Object Oriented in Practice with BufferUnderflow
While learning theory is important, it's equally important to apply that theory in practice. In this section, we build a real-world application, focusing on the following concepts from the previous section: encapsulation, abstraction, composition, and polymorphism.
The program we are building, BufferUnderflow, is a forum for developers to ask and answer questions. A question can have many answers, but only one chosen answer. An answer can only belong to one question. Both questions and answers can have multiple attachments.
The diagram below shows the dependencies between the various classes and interfaces in our program:
We created an "All Classes" circle that implements the
Summary interfaces to avoid having to draw a lot of messy lines.
Our dependency diagram dictates the implementation order of our classes and interfaces. For starters, we will implement the three interfaces
Attachment. Then we'll implement our classes:
The code in this section will live under a
BufferUnderflow folder. The top-level folder structure of our code will be as follows:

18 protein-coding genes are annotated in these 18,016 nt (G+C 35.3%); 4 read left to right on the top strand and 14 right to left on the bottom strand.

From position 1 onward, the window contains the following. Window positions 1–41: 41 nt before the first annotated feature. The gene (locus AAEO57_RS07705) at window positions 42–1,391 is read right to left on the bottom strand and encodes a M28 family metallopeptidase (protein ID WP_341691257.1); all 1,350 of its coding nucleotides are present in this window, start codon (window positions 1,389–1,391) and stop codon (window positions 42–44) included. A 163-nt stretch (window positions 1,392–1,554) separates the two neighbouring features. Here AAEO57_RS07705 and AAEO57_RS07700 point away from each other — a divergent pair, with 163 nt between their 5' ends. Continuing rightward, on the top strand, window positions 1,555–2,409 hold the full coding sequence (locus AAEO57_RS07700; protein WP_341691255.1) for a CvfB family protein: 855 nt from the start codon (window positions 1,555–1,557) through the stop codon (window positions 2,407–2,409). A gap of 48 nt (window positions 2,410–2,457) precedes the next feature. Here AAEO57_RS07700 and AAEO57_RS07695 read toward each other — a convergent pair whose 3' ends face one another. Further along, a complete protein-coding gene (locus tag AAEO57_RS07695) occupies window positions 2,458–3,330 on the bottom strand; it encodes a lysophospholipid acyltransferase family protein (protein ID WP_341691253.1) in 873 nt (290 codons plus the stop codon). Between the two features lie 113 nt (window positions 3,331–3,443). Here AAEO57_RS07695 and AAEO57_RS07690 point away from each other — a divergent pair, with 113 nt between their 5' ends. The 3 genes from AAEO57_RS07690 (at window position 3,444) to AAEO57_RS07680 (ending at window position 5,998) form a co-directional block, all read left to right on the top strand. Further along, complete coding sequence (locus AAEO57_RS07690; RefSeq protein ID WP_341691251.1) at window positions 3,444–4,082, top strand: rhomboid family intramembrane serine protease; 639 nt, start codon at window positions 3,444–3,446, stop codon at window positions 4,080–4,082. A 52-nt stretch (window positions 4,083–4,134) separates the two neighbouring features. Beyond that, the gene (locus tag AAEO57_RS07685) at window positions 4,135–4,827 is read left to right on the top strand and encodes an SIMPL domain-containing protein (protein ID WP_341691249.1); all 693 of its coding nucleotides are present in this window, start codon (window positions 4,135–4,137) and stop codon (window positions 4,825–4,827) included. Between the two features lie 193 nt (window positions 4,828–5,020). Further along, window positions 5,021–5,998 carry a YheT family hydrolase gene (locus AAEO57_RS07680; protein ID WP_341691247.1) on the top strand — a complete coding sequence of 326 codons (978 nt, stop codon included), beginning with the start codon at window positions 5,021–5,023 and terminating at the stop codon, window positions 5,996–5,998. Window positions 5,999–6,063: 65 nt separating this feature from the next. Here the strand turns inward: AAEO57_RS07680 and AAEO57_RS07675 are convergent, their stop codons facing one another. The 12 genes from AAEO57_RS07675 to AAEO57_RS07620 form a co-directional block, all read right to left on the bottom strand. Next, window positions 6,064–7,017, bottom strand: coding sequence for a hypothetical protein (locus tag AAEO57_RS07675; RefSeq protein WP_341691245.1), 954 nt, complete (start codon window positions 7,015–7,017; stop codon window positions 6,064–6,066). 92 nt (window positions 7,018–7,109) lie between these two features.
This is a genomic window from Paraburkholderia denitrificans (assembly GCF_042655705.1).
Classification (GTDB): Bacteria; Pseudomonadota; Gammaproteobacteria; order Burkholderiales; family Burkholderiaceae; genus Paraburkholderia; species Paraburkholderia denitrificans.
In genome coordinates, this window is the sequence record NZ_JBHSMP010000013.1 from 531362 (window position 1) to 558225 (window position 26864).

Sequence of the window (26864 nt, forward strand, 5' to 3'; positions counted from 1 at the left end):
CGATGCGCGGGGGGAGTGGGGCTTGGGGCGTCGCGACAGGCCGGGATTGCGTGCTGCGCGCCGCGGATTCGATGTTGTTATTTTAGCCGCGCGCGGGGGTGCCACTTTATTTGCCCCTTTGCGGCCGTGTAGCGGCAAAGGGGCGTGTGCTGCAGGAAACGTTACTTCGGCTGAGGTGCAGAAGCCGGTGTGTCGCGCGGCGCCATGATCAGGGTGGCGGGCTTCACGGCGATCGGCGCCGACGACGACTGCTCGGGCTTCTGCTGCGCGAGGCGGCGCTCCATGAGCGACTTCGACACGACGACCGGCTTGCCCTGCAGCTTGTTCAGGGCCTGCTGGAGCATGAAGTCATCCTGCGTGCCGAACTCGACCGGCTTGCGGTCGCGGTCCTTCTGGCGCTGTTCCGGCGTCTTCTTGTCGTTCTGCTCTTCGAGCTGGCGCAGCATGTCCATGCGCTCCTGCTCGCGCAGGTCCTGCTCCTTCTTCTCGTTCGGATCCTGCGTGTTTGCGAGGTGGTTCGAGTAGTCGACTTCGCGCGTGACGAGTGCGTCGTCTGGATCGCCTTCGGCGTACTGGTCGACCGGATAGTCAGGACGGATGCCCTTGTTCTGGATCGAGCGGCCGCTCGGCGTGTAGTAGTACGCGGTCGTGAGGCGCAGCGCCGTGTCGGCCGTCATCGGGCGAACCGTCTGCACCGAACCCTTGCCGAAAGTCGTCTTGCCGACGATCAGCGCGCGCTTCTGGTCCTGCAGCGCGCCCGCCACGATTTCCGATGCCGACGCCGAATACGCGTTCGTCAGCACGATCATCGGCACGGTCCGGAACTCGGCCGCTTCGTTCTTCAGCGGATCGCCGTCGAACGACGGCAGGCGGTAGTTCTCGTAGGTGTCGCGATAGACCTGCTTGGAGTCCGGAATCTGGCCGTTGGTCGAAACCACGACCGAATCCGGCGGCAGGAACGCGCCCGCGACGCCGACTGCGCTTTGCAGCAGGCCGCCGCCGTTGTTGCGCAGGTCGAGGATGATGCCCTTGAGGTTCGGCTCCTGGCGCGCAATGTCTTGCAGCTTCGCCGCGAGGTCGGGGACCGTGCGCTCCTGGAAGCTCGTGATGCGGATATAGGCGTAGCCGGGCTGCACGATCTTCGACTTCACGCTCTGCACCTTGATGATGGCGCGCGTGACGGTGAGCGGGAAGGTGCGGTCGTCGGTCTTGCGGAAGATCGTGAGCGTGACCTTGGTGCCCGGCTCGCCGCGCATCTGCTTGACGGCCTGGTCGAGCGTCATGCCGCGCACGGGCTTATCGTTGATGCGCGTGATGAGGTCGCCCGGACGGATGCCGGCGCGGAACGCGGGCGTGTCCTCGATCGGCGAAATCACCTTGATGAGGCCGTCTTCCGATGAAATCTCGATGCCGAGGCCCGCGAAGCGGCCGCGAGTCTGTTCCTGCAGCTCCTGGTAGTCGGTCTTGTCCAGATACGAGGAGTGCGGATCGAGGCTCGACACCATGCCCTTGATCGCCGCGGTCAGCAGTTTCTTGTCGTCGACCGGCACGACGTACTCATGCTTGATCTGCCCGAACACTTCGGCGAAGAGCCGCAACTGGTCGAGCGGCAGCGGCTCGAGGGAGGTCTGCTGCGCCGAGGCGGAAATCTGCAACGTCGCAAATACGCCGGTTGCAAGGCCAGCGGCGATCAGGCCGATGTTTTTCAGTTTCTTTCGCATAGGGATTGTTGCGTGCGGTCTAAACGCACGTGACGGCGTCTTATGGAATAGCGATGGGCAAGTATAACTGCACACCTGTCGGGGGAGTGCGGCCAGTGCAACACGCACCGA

entities folder will contain all classes and interfaces. The
utils folder will contain global utilities that can be imported from anywhere in the app. The
app.ts file represents the entry point of our application--it will contain the code that makes use of the entities we create in the
entities folder. The
package.json will contain the dependencies of our project (i.e.
typescript). And the
tsconfig.json will contain compilation configuration that will be used by
ts-node and our IDE.
We run the following commands to initialize
package.json and install our two dependencies,
> npm init --yes
> npm install --save-dev typescript ts-node
We run the following command to create
.tsconfig file with strict mode enabled.
> npx tsc --init --strict
For a detailed breakdown of strict mode, refer to the Compiler Options chapter. For now, trust that it will surface more useful errors than non-strict mode.
To test that everything is working correctly, let's write the following code in the
console.log('Type Safety Rocks!');
And run it with the following command:
> npx ts-node app.ts
If you see
Type Safety Rocks! in your terminal, everything is working as expected. We'll use
ts-node to run the code snippets in the following sections.
There are two important requirements that all instantiated classes in BufferUnderflow must satisfy: they must be uniquely identifiable and they must be able to generate summaries of themselves. A summary is defined as a string consisting of the most important information about an object.
To enforce these requirements, we'll use interfaces. The first of our interfaces is the
Unique interface shown below:
type UniqueId = string;